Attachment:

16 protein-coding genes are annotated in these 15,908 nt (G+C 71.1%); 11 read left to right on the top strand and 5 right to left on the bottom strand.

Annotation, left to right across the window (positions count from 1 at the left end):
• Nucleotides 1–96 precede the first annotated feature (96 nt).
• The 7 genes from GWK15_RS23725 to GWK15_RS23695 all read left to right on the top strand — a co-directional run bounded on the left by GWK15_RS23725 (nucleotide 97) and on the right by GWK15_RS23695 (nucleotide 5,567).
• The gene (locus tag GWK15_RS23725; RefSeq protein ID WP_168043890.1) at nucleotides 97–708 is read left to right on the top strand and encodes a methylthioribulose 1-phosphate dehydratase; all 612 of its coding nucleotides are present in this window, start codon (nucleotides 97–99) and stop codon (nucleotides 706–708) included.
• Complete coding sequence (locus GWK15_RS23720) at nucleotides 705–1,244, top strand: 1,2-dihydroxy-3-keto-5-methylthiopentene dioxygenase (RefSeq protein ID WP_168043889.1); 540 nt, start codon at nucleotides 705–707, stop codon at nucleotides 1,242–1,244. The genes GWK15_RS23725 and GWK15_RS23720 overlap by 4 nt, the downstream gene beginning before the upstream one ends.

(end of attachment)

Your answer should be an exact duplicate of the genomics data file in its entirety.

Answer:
16 protein-coding genes are annotated in these 15,908 nt (G+C 71.1%); 11 read left to right on the top strand and 5 right to left on the bottom strand.

Annotation, left to right across the window (positions count from 1 at the left end):
• Nucleotides 1–96 precede the first annotated feature (96 nt).
• The 7 genes from GWK15_RS23725 to GWK15_RS23695 all read left to right on the top strand — a co-directional run bounded on the left by GWK15_RS23725 (nucleotide 97) and on the right by GWK15_RS23695 (nucleotide 5,567).
• The gene (locus tag GWK15_RS23725; RefSeq protein ID WP_168043890.1) at nucleotides 97–708 is read left to right on the top strand and encodes a methylthioribulose 1-phosphate dehydratase; all 612 of its coding nucleotides are present in this window, start codon (nucleotides 97–99) and stop codon (nucleotides 706–708) included.
• Complete coding sequence (locus GWK15_RS23720) at nucleotides 705–1,244, top strand: 1,2-dihydroxy-3-keto-5-methylthiopentene dioxygenase (RefSeq protein ID WP_168043889.1); 540 nt, start codon at nucleotides 705–707, stop codon at nucleotides 1,242–1,244. The genes GWK15_RS23725 and GWK15_RS23720 overlap by 4 nt, the downstream gene beginning before the upstream one ends.